Even as we look forward to many more occasions for the Canadian anthem to sound out in Sochi, parliamentarians are debating the Strengthening Canadian Citizenship Act — billed as the most comprehensive reform of citizenship laws since the 1970s.
It would be tempting to cheer for the act in the same spirit as cheering for our athletes — as a celebration of citizenship and a salute to the accomplishments of our fellow Canadians.
But that would be ironic, since the act has made it harder to become a naturalized citizen and in effect devalued the standing of Canadians who live abroad, including many of our Olympians and our NHL greats — past and present.
The new act will lead to lower citizenship accession rates, which will result in reduced economic benefits for resident Canadians. Extensive research has shown that there is a citizenship premium of higher earnings and greater tax payments that come from naturalized Canadians who have invested in themselves while waiting to become citizens. The new more stringent rules will reduce the incentive for new immigrants to make that kind of investment and — by denying the vote to those who fail to meet accession criteria — lessen their attachment to Canada.
Yet, immigrants who don’t meet citizenship requirements can retain their landed immigrant status indefinitely, which means they are able to draw on social benefits. What is the point of bringing in immigrants (who receive social benefits) and denying them citizenship, which would increase their tax contributions? If it is to “punish” them for not being in Canada, the predictable result is perverse: they will indeed choose not to come back to Canada, which deprives the country of a talent pool that was specifically sought out in the first place.
The new act rightly identifies an important objective of citizenship policy as the need to create attachment to Canada. This policy, however, should not be defined in the narrow sense of physical presence within our borders. The reality of a globalized workforce — especially for highly skilled workers — is that they have the option to work in many different jurisdictions and likely will spend parts of their professional lives outside of their native or adopted countries. Exhibit A: the Governor of the Bank of England.
In a highly competitive market for global talent, the challenge should be defined not as how to stop immigrants from leaving, but rather as how to encourage our citizens abroad to stay attached to Canada.
The implicit message of the new act — which requires immigrants to be resident in Canada four years out of six in order to become a citizen — is that Canadians who spend more than one-third of their lives outside the country are lesser citizens. Indeed, the current rules deny Canadians the right to vote if they have lived abroad for more than five years. That would include Mark Carney by the time he completes his term at the Bank of England.
The proposed bill will be popular because it responds to the personal offence that many feel over “citizens of convenience.” That sense of offence is real and it is founded on a deep-rooted belief in the value and importance of Canadian citizenship. But it is never a good idea to design public policy around spite. The broader interest of the country should be about building the talent pool of Canada by investing in young people and workers, attracting high-quality immigrants and creating incentives for these immigrants to stay attached to Canada whether or not they live within our borders.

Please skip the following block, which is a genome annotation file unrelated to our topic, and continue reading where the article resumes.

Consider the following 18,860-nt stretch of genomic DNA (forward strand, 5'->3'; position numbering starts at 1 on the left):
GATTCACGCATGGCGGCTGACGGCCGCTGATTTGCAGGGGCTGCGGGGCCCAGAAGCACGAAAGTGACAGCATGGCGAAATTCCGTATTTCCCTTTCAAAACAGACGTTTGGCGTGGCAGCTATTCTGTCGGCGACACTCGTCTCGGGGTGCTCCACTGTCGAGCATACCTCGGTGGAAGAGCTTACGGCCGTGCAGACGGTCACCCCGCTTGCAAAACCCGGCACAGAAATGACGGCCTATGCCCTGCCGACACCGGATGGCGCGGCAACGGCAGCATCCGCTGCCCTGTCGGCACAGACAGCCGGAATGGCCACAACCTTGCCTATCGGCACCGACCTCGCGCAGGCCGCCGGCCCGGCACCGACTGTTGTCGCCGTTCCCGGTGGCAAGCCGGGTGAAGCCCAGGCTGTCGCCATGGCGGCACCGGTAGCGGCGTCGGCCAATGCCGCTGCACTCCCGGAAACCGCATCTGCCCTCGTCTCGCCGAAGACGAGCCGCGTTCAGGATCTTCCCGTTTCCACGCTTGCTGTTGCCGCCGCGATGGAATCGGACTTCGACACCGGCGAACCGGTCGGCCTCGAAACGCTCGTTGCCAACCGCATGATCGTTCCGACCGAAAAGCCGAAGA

Why do some immigrants choose not to live in Canada? The first thing to stress is that their reasons are not dissimilar to those native-born Canadians who live abroad. These may include family and personal preferences or, more often, better job opportunities abroad. We should not begrudge Canadians who take this path, whether they are native-born or foreign-born.
But what about immigrants who game the system — people who emigrate with no intention of living in the country (and paying taxes) but who connive to accept social benefits from the state?
The solution is not to make it more difficult for all immigrants to get citizenship. Rather, it is in instituting strict eligibility requirements for health and other social benefits for non-residents. In this regard, the recent decision by the B.C. Court of Appeal denying health benefits for a family that did not live in the country is the right approach.
There is a “price of entry” for immigrants seeking to come to Canada; they must meet criteria for education, skill and language levels, and general character, as well as — in the case of the now-defunct investor program — a large financial commitment. It is entirely appropriate for Canada to be highly selective about who is admitted to the country. But having chosen carefully who we want, the objective surely is to encourage citizenship accession rather than to create unreasonable barriers. The preferred policy mix is a high bar for entry paired with a relatively low bar for full status.
The government has gone a long way to reform immigration policy so that it is better aligned with Canada’s human resource needs. The proposed Citizenship Act runs counter to the previous reforms because it will deter highly skilled workers who are globally mobile from considering Canada as a home base. And it will alienate further the 2.8 million Canadians living abroad who are cast as second-class citizens.
Yuen Pau Woo is President and CEO of the Asia Pacific Foundation of Canada. Don J. Devoretz is professor emeritus at Simon Fraser University.
A version of this article was originally published in the Toronto Star on February 18. 2014.